The field of social entrepreneurship continues to grow by leaps and bounds as innovative entrepreneurs find new ways to create a positive social impact on their community. More often than not these ventures find it difficult to expand their initial concepts into new environments. As funding for social programs on a government level tightens, the ability for social programs to broaden and deepen their impact while maintaining financial stability has never been more important. This goal is only achievable when good intentions are combined with comprehensive analysis and planning that takes all aspects of a venture's ecosystem into consideration.
Paul N. Bloom, a professor of social entrepreneurship at Duke University's Fuqua School of Business, explores the key components that any social entrepreneur needs to consider when approaching the challenge of scaling. Here Bloom explains the SCALERS model, which stresses that successful scaling requires organizational capabilities in seven areas: staffing, communicating, alliance-building, lobbying, earningsgeneration, replicating, and stimulating market forces. Rich with numerous examples of social entities that have developed these capabilities, Scaling Your Social Venture provides the tools to help social entrepreneurs take their venture to the next level.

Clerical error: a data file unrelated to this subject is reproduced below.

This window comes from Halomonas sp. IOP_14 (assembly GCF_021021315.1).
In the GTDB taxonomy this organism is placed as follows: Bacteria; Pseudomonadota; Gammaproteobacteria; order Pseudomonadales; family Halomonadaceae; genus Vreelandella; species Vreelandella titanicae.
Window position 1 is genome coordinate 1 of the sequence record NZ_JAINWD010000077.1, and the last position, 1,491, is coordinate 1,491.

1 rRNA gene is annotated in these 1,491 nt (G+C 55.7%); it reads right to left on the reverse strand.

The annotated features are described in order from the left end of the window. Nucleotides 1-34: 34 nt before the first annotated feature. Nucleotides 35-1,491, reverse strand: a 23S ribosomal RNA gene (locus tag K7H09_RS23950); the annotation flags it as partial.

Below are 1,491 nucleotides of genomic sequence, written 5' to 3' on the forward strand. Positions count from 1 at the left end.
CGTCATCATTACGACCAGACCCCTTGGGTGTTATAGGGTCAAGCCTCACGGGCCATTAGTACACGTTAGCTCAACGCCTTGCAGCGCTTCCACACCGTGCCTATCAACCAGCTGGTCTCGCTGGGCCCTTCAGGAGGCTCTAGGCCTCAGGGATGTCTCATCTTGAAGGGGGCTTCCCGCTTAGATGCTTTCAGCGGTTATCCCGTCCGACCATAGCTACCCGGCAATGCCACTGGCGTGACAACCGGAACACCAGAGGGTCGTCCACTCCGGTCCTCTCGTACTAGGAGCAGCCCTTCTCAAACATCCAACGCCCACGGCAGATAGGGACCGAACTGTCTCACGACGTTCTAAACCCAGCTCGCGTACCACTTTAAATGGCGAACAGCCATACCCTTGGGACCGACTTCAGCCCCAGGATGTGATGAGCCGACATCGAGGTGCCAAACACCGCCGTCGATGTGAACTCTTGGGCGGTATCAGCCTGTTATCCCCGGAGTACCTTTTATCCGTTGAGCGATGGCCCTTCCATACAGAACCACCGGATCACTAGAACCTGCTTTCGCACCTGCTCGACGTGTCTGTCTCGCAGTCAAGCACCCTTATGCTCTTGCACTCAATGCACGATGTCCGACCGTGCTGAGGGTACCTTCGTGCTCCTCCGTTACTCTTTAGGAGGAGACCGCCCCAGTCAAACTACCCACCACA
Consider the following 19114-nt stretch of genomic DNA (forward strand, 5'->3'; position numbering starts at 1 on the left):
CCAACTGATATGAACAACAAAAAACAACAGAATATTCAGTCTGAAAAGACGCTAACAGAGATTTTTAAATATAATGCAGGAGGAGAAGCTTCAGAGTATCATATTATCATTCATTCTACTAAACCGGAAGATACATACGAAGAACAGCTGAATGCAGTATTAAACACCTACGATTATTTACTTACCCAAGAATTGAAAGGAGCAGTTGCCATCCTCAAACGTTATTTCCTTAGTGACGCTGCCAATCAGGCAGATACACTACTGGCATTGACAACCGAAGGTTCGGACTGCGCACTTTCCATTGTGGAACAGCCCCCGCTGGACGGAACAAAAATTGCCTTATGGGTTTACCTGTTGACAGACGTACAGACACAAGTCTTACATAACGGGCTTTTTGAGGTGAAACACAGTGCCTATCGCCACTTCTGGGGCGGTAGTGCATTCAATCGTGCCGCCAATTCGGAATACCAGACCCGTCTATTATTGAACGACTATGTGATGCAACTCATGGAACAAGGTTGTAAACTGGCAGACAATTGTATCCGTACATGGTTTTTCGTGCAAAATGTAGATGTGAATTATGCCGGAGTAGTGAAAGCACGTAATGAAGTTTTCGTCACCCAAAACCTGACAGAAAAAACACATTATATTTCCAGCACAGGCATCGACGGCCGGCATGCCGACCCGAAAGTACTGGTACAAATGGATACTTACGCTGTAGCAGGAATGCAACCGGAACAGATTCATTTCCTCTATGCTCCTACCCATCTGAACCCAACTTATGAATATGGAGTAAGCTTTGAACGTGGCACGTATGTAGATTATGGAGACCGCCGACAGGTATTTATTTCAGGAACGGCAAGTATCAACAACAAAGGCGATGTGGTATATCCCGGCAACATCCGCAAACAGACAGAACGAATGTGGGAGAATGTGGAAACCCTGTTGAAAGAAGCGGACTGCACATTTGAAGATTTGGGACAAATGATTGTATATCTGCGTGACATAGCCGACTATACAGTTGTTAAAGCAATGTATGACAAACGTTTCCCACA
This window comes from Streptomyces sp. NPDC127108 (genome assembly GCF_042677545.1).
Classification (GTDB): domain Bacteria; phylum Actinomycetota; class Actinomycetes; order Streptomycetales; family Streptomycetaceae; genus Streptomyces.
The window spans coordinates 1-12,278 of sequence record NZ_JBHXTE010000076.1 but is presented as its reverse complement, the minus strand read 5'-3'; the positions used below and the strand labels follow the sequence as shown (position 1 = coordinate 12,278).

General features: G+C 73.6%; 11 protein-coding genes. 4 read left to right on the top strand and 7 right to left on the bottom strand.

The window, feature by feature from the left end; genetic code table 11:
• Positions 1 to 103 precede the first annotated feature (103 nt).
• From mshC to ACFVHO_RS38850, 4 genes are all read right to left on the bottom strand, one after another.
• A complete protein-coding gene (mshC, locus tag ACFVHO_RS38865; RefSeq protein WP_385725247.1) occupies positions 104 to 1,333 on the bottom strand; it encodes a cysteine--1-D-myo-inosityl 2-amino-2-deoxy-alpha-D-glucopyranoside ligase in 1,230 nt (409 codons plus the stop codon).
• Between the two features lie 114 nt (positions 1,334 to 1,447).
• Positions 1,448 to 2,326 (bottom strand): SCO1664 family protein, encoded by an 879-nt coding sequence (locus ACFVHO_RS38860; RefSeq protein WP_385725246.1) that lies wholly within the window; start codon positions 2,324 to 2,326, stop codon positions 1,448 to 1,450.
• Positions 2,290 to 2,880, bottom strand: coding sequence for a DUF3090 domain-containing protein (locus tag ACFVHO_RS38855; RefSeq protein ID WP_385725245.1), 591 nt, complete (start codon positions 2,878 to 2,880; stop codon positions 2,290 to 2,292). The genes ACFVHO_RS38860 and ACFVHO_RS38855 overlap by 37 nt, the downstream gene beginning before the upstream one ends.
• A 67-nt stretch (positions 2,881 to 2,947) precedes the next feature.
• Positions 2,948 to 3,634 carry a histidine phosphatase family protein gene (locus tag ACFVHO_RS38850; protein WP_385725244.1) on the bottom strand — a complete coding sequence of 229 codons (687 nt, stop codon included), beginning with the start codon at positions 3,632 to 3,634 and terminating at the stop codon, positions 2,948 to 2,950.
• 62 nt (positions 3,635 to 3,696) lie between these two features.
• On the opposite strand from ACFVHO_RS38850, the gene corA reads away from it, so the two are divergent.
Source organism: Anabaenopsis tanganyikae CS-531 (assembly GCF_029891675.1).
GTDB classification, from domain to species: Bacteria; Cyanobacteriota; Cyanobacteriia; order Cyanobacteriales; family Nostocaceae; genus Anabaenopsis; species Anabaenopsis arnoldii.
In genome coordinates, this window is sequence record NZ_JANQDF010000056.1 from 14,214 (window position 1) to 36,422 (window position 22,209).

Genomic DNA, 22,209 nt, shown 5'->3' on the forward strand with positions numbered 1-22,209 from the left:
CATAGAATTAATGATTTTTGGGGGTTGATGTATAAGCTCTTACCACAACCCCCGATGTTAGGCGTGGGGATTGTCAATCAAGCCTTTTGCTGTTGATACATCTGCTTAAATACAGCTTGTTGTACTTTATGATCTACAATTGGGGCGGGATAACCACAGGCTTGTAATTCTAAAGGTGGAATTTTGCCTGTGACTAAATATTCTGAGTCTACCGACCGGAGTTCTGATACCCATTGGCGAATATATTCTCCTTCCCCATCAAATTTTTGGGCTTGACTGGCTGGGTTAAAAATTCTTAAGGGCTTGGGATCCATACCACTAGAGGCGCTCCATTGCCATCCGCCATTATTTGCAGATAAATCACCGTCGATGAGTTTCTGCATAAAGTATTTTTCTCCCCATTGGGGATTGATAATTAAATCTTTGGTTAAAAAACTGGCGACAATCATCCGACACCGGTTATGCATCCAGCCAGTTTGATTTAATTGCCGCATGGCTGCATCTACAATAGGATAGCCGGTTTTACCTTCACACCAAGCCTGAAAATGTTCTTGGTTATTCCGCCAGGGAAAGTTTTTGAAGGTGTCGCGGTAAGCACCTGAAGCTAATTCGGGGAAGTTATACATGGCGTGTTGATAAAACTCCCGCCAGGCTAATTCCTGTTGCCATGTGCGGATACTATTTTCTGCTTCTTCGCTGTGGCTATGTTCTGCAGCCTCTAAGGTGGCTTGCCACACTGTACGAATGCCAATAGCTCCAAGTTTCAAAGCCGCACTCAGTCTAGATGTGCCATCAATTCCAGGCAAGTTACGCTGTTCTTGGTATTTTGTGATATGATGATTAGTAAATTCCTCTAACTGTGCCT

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Published July 3, 2012
by Palgrave Macmillan.
Business & Economics, Political & Social Sciences.